France is not at the forefront of the current refugee crisis in Europe. The country is not a major destination for asylum seekers, with numbers actually decreasing in 2014. And when French officials went to Germany to offer to take in 1,000 individuals some weeks ago, they found that just 500 of them were interested in moving to France. Whether because of its location off the main routes for asylum seekers (except to the UK), for the difficulties and constraints attached to asylum applications including in terms of social and economic rights, for its depressed job market or for linguistic reasons, France does not appear to be attractive to Syrians and Afghans when compared to some other EU countries.
In this context, France’s position in recent weeks has been one of support for its German partner. In Brussels, French authorities supported the Commission’s plan to relocate an additional 120,000 refugees within the European Union. President Hollande went as far as to warn that, now that conditions and rules have been set, those countries that would not respect this agreement would put themselves in a situation where “what they get from Europe won’t keep coming”.
Yet, this clarity does not equate to boldness. France has mostly reacted to events and has been sticking to German initiatives. By accepting the Commission’s plan, it only agreed to allow 24,000 more refugees on its soil. The government is acting cautiously, and making sure it appears both tough on illegal immigration and resolute in avoiding creating pull factors.
The current state of domestic political debate plays a major role in defining this posture. The opposition sharply criticised the government’s handling of the issue. Former president Nicolas Sarkozy has called again for the end of Schengen as we know it, which he would want replaced with a “Schengen II” agreement limited to countries with harmonised immigration and integration policies. With an eye on the upcoming primary within the opposition, many among The Republicans have joined him in taking this stance. For once, Chancellor Merkel was also criticised, both for taking unilateral decisions and for announcing Germany would take in 800,000 people. On the extreme-right, the National Front not only played its usual anti-immigration tune, but also seized the occasion to attack an alleged German “diktat” on migrants, to add, in their view, to previous “diktats” on the euro, the budget and Greece.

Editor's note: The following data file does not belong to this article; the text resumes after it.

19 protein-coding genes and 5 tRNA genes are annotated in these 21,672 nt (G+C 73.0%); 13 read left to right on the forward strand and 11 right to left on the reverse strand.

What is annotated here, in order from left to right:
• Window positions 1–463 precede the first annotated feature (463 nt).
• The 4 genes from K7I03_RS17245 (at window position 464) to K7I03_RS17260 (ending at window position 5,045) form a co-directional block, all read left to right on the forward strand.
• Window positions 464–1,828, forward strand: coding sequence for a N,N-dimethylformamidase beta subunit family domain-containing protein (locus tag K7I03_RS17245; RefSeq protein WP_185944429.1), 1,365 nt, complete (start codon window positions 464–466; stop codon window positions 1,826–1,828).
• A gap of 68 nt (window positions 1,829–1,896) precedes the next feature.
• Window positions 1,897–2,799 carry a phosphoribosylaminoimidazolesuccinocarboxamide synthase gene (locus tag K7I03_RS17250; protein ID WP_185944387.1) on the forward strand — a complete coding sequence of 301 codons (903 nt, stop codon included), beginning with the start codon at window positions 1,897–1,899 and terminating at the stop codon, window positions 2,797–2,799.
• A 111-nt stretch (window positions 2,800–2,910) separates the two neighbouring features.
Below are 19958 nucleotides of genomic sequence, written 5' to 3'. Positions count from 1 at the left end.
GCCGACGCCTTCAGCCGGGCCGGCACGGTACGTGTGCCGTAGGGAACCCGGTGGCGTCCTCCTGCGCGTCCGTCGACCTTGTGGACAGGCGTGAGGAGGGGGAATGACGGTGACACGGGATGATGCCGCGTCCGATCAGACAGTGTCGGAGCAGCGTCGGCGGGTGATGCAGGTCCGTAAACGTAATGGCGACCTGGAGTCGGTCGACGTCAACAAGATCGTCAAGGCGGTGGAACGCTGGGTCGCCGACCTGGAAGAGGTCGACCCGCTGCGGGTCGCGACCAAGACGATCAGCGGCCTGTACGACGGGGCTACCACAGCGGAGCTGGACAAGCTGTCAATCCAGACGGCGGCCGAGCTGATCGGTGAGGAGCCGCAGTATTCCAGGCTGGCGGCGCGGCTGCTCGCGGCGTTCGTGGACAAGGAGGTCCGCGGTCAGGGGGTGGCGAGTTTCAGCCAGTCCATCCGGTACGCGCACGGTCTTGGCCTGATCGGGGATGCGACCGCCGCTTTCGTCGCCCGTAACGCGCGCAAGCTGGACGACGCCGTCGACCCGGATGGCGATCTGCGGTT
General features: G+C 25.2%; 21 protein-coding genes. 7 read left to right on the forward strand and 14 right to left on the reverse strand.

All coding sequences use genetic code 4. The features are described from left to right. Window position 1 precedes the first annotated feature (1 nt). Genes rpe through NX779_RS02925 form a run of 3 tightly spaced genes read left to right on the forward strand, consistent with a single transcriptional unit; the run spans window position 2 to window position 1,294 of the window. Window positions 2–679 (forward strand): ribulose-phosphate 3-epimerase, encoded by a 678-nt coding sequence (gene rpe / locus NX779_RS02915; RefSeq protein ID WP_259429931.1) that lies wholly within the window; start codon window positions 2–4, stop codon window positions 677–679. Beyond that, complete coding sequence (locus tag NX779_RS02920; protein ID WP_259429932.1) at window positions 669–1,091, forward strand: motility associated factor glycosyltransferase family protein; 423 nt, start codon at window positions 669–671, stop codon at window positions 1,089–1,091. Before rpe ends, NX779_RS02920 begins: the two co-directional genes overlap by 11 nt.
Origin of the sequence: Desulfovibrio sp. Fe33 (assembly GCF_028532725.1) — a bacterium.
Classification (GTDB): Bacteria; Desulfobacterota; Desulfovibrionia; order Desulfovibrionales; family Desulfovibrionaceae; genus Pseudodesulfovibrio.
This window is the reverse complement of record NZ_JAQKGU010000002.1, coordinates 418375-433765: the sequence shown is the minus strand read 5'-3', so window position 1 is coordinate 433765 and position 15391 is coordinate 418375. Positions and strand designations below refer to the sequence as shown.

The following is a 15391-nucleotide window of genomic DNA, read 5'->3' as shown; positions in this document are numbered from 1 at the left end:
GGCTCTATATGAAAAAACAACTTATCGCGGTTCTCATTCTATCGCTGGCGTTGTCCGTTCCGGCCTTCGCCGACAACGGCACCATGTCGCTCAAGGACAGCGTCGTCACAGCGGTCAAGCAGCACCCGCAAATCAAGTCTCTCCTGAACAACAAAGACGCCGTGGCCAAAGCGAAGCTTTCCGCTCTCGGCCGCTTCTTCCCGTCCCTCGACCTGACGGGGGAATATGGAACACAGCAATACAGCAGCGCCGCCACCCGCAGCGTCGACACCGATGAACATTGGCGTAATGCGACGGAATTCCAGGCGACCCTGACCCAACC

Even though polls are showing that the public are moving towards a more open position on the issue of taking in refugees, French opinion remains volatile and contradictory. Some concerns – from terrorists entering France under the guise of asylum seekers to refugees jumping to the front of the queue for subsidised housing – find space in both some sections of the media and in the statements of opposition leaders. Some local authorities have refused to take in refugees, or requested that they take only Christians.
In this context, the government seeks to balance openness and firmness. Prime Minister Valls announced new measures to support more capacity in shelters, and refused to cut social aid for migrants. But he has also alluded to the possibility of closing borders if and when it might be needed. And he insisted that, whatever happens, France will not take in more than 30,000 asylum seekers.
In Brussels, France was keen to push for a strengthening of controls at external borders of the EU, for additional resources for the EU border agency Frontex and for the quick set up of identification, registration and fingerprinting centres (“hot spots”) in so-called frontline countries. In so doing France is trying to plug the gap between short-term intake of refugees and long-term foreign policy action in the Levant and beyond. The limitations of an approach that consists only of containment have, though, been amply shown by recent events.
The European Council on Foreign Relations does not take collective positions. ECFR publications only represent the views of its individual authors.